HAMLET — The Rev. Tommy Legrand is calling on people in Richmond and surrounding counties to donate household items, clothing and funds to help flood victims in Louisiana rebuild their lives.
“Our mission here is to assist the victims of the flood in Baton Rouge,” said Legrand, pastor of Prayer and Faith Temple Church of God in Christ. “I happen to know pastors, personally, in Baton Rouge. I have traveled there since 1990. I’ve conducted tent revivals out there, church revivals. I have preached on special occasions out there and at conferences.”
Legrand said his church will be accepting donations through Oct. 15, and after that, the church will deliver all of the contributions to Baton Rouge.
“One of the pastors I know personally lost everything in his home, and he had 27 members who were also flooded out,” Legrand said. “I’ve sent a small financial contribution, but the need is really great and I just think it’s the right thing to do for us to help our brothers and sisters who are suffering — with financial and material support, as well as spiritual.”
He said the most needed items are those that can be used to rebuild houses back into homes, such as mattresses, stoves, refrigerators, freezers and bedroom and living room furniture.
“I think that Richmond Countians are a people of hospitality and love and concern,” Legrand said. “So I’m calling on our brothers and sisters, on those willing to make a contribution and help us.”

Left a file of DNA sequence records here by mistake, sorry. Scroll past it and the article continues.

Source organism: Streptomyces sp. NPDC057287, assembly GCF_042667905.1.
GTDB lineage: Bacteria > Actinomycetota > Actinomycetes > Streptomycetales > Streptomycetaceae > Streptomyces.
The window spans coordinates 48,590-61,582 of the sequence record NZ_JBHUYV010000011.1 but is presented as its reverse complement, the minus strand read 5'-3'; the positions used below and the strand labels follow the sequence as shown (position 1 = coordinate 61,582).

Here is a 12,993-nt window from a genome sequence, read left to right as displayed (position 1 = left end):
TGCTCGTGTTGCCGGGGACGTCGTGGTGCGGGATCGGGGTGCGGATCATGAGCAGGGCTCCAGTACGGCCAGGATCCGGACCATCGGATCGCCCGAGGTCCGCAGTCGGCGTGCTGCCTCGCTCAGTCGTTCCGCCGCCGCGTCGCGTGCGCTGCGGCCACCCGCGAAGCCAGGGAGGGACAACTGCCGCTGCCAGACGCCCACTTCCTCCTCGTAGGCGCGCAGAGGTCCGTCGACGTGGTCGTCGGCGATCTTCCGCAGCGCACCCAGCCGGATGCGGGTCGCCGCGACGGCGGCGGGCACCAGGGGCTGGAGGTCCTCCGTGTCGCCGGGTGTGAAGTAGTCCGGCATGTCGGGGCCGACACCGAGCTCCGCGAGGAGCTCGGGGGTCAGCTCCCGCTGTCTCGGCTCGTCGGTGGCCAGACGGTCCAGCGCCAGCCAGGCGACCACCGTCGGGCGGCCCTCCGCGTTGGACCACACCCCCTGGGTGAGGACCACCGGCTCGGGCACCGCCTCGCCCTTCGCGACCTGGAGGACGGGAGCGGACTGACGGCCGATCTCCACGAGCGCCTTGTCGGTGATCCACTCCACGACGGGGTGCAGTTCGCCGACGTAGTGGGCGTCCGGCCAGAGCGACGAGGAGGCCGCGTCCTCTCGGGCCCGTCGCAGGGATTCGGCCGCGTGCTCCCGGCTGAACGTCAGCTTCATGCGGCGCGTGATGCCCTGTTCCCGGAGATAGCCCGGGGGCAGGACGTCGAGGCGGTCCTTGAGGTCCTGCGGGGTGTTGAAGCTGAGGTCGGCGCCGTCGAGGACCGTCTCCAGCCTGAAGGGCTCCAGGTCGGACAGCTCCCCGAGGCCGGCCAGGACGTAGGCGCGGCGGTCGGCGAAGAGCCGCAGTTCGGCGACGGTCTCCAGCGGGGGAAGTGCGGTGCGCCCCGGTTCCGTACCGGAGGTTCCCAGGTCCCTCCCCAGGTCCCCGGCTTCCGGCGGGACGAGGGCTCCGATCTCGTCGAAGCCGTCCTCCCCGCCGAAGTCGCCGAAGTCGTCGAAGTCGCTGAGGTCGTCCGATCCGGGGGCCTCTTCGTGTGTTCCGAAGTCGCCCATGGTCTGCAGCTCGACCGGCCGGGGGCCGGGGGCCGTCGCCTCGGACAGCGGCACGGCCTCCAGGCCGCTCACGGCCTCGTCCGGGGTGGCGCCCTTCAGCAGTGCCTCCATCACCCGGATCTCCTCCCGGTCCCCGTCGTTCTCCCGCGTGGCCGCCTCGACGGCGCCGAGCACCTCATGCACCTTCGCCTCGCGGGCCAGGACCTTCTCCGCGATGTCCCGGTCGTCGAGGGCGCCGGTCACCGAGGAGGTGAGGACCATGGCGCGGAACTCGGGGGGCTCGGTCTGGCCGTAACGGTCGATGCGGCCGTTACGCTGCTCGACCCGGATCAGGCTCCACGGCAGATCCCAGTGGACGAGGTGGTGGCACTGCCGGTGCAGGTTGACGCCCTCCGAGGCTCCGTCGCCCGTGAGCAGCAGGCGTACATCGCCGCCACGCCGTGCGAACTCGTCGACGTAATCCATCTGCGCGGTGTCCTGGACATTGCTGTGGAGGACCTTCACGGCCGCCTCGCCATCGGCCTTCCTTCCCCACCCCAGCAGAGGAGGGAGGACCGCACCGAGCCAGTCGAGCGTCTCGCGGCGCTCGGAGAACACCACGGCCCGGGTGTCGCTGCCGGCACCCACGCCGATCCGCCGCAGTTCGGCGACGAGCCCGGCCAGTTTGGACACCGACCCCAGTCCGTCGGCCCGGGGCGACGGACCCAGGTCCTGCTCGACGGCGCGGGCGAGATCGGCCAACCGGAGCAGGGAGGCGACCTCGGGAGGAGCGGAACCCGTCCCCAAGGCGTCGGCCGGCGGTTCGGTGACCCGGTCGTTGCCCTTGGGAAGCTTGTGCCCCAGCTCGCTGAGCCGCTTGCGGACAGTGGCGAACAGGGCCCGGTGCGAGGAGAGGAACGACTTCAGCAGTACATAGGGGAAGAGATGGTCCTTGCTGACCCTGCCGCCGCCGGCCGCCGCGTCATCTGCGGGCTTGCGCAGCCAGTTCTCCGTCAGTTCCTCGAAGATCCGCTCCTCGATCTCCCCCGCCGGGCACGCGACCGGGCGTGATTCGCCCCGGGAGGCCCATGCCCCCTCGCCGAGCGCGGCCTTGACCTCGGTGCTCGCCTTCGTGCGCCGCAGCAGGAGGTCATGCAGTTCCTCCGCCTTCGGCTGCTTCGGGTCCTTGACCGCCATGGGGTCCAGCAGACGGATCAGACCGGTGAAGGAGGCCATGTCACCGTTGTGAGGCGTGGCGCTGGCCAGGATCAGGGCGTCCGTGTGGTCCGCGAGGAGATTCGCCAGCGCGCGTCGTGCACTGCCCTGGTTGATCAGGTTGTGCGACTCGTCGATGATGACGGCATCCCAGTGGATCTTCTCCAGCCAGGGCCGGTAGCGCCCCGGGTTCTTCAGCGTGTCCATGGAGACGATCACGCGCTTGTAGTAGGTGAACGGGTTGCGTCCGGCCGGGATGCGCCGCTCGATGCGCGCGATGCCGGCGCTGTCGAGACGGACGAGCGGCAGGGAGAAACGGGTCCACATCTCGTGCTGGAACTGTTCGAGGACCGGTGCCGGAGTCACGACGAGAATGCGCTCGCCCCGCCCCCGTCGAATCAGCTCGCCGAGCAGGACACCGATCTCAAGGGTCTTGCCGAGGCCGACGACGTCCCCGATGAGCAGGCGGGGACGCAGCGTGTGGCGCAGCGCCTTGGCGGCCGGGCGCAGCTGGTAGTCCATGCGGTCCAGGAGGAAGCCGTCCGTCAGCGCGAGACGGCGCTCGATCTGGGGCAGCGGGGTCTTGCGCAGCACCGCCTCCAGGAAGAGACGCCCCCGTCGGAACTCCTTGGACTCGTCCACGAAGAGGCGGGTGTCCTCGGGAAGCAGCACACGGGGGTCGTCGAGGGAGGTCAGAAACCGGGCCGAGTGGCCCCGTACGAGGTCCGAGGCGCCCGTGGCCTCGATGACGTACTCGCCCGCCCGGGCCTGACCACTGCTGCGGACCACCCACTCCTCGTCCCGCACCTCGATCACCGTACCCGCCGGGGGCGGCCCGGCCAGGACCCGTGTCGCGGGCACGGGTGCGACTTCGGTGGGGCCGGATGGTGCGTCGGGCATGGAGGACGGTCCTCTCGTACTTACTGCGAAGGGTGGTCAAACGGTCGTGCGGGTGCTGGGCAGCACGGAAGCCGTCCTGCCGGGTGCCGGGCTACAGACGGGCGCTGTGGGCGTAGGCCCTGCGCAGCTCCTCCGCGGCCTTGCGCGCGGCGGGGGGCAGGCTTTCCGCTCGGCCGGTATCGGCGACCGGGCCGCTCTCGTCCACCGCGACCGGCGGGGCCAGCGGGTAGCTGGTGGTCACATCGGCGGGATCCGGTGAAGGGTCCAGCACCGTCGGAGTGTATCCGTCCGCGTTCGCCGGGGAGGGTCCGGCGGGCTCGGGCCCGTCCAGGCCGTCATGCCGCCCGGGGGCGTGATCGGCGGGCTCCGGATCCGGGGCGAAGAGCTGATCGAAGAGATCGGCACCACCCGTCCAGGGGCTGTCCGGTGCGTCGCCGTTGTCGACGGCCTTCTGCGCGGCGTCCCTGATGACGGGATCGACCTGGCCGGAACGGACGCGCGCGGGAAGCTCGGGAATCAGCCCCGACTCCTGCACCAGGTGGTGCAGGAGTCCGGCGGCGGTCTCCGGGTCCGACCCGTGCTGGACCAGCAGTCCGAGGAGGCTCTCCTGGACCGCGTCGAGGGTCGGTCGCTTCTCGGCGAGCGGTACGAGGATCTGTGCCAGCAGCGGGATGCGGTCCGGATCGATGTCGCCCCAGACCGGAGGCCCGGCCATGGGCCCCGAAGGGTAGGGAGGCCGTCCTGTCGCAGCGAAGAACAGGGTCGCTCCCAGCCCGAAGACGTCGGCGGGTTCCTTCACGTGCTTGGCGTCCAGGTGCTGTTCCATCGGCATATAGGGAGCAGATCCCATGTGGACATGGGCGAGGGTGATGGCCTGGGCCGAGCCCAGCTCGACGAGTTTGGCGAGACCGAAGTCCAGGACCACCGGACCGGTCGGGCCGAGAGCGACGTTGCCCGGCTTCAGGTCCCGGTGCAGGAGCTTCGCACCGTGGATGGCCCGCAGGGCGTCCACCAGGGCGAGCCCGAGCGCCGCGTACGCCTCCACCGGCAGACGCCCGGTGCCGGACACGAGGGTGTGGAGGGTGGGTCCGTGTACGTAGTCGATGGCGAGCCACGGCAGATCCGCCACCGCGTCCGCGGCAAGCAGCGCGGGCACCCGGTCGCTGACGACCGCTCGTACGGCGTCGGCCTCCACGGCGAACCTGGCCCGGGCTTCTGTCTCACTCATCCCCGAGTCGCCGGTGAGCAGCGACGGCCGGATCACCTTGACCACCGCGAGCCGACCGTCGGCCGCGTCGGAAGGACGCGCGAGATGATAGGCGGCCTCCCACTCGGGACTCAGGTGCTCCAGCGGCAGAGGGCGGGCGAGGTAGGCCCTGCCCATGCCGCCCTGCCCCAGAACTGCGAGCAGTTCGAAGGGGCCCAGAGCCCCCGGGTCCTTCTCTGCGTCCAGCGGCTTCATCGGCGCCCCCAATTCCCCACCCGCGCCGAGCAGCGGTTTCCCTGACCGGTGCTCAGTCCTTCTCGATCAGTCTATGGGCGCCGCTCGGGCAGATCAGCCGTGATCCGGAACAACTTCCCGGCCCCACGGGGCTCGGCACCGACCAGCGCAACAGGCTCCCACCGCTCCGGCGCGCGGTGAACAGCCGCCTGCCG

He added that if any people, businesses or charitable organizations would like to contribute, he will give them the information needed to write off their donations on their tax returns.
“It’s a tragic event that’s happening, but I’m thankful for the opportunity to be able to help out in more than just prayer, because once you pray, you have to go do something,” said Annette Zimmerman. “I would love to go, if at all possible. Hopefully my husband will be the truck driver, and then I’ll definitely go.”
Zimmerman, a survivor of the 1991 Imperial Foods fire, is no stranger to the challenges of rebuilding after a disaster.
“They’re not just missing the large things, but also things we don’t think about, like bottled water, canned food they can eat without cooking because there’s no stove,” she said. “And they need towels and other things. And the weather’s fixin’ to change. Those type of things, they’re going to need furnishings after they rebuild.
“Right now, families are separated,” she continued. “The children might have to be somewhere, and the mother and father somewhere else because of the lack of room. And the people they are staying with are dealing with it as well, and taking on more people into their homes. Where are the funds coming from?”
She said that even a month after a devastating event, some of the people who stepped forward to help in the beginning start to take a few steps back.
“Unfortunately, peoples’ generosity and good will go away,” Zimmerman said. “Because after a certain amount of time, you’re ready for someone to go because you want your own home back. It’s not that you don’t care, you’re just used to being in your home.
“All of them, they want their lives back. And I can relate,” she added. “After the fire, I just wanted to get my life back, pre-Sept. 3, ‘91. I wanted back what I had before that day. So, I can understand wanting something of your own and wanting to get back to where you were before.”
Donations and items can be brought directly to the church at 217 Thomas Street in Hamlet.
Reach reporter Melonie McLaurin at 910-817-2673 and follow her on Twitter @meloniemclaurin.